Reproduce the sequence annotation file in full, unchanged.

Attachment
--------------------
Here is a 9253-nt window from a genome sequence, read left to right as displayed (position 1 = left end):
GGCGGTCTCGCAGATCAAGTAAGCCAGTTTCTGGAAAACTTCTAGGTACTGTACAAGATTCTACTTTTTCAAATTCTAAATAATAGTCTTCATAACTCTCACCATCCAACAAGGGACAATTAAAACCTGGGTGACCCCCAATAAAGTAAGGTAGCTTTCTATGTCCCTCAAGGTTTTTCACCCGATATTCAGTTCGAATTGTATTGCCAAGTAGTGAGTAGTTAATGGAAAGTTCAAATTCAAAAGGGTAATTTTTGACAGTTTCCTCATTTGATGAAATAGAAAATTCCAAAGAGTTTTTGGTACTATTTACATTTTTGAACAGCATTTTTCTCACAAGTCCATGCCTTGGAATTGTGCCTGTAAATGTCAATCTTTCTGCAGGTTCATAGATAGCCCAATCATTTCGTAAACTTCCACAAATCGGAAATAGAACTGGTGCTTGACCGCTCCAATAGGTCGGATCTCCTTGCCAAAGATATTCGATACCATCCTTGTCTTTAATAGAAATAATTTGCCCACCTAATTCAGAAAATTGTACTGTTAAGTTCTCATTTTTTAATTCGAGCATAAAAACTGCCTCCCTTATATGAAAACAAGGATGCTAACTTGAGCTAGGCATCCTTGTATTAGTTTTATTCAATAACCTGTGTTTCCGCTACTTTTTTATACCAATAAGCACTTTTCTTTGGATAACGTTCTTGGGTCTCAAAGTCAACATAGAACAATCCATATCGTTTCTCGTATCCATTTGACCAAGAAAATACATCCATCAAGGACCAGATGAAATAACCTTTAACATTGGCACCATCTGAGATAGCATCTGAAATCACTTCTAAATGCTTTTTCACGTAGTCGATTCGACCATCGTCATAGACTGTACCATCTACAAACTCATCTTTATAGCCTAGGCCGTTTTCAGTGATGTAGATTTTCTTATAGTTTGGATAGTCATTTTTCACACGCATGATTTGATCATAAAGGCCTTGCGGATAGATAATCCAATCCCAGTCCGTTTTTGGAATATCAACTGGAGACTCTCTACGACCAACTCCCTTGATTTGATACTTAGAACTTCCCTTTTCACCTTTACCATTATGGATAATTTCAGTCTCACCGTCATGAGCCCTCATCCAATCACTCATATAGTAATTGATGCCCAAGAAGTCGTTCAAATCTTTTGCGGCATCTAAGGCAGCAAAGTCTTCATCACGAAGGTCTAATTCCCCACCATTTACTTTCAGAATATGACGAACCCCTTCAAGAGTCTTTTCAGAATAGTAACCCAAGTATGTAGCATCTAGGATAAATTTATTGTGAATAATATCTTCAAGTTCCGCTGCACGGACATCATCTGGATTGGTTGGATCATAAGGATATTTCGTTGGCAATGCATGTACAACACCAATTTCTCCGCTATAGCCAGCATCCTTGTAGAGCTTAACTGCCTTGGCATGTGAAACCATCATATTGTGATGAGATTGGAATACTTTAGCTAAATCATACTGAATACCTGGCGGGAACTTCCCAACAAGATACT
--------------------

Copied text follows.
Here is a 9253-nt window from a genome sequence, read left to right as displayed (position 1 = left end):
GGCGGTCTCGCAGATCAAGTAAGCCAGTTTCTGGAAAACTTCTAGGTACTGTACAAGATTCTACTTTTTCAAATTCTAAATAATAGTCTTCATAACTCTCACCATCCAACAAGGGACAATTAAAACCTGGGTGACCCCCAATAAAGTAAGGTAGCTTTCTATGTCCCTCAAGGTTTTTCACCCGATATTCAGTTCGAATTGTATTGCCAAGTAGTGAGTAGTTAATGGAAAGTTCAAATTCAAAAGGGTAATTTTTGACAGTTTCCTCATTTGATGAAATAGAAAATTCCAAAGAGTTTTTGGTACTATTTACATTTTTGAACAGCATTTTTCTCACAAGTCCATGCCTTGGAATTGTGCCTGTAAATGTCAATCTTTCTGCAGGTTCATAGATAGCCCAATCATTTCGTAAACTTCCACAAATCGGAAATAGAACTGGTGCTTGACCGCTCCAATAGGTCGGATCTCCTTGCCAAAGATATTCGATACCATCCTTGTCTTTAATAGAAATAATTTGCCCACCTAATTCAGAAAATTGTACTGTTAAGTTCTCATTTTTTAATTCGAGCATAAAAACTGCCTCCCTTATATGAAAACAAGGATGCTAACTTGAGCTAGGCATCCTTGTATTAGTTTTATTCAATAACCTGTGTTTCCGCTACTTTTTTATACCAATAAGCACTTTTCTTTGGATAACGTTCTTGGGTCTCAAAGTCAACATAGAACAATCCATATCGTTTCTCGTATCCATTTGACCAAGAAAATACATCCATCAAGGACCAGATGAAATAACCTTTAACATTGGCACCATCTGAGATAGCATCTGAAATCACTTCTAAATGCTTTTTCACGTAGTCGATTCGACCATCGTCATAGACTGTACCATCTACAAACTCATCTTTATAGCCTAGGCCGTTTTCAGTGATGTAGATTTTCTTATAGTTTGGATAGTCATTTTTCACACGCATGATTTGATCATAAAGGCCTTGCGGATAGATAATCCAATCCCAGTCCGTTTTTGGAATATCAACTGGAGACTCTCTACGACCAACTCCCTTGATTTGATACTTAGAACTTCCCTTTTCACCTTTACCATTATGGATAATTTCAGTCTCACCGTCATGAGCCCTCATCCAATCACTCATATAGTAATTGATGCCCAAGAAGTCGTTCAAATCTTTTGCGGCATCTAAGGCAGCAAAGTCTTCATCACGAAGGTCTAATTCCCCACCATTTACTTTCAGAATATGACGAACCCCTTCAAGAGTCTTTTCAGAATAGTAACCCAAGTATGTAGCATCTAGGATAAATTTATTGTGAATAATATCTTCAAGTTCCGCTGCACGGACATCATCTGGATTGGTTGGATCATAAGGATATTTCGTTGGCAATGCATGTACAACACCAATTTCTCCGCTATAGCCAGCATCCTTGTAGAGCTTAACTGCCTTGGCATGTGAAACCATCATATTGTGATGAGATTGGAATACTTTAGCTAAATCATACTGAATACCTGGCGGGAACTTCCCAACAAGATACT